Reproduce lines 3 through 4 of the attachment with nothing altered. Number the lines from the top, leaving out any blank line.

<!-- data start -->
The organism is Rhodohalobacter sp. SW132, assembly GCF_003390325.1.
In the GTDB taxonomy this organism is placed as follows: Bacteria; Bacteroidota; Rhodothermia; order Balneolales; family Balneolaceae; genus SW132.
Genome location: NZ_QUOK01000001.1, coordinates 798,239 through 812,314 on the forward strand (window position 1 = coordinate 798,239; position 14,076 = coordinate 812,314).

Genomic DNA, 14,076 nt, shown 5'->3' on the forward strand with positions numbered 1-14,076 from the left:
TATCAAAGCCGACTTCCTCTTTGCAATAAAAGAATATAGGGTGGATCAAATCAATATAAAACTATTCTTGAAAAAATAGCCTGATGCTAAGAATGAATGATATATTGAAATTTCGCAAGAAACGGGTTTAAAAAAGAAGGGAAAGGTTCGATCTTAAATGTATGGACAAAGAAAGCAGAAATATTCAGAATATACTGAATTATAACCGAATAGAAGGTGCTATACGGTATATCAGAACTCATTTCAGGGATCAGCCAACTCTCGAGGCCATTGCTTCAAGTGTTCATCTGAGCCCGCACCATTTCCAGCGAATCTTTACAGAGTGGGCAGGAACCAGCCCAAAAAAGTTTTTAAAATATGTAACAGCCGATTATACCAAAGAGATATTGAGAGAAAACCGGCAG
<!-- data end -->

Genome location: NZ_QUOK01000001.1, coordinates 798,239 through 812,314 on the forward strand (window position 1 = coordinate 798,239; position 14,076 = coordinate 812,314).

Genomic DNA, 14,076 nt, shown 5'->3' on the forward strand with positions numbered 1-14,076 from the left: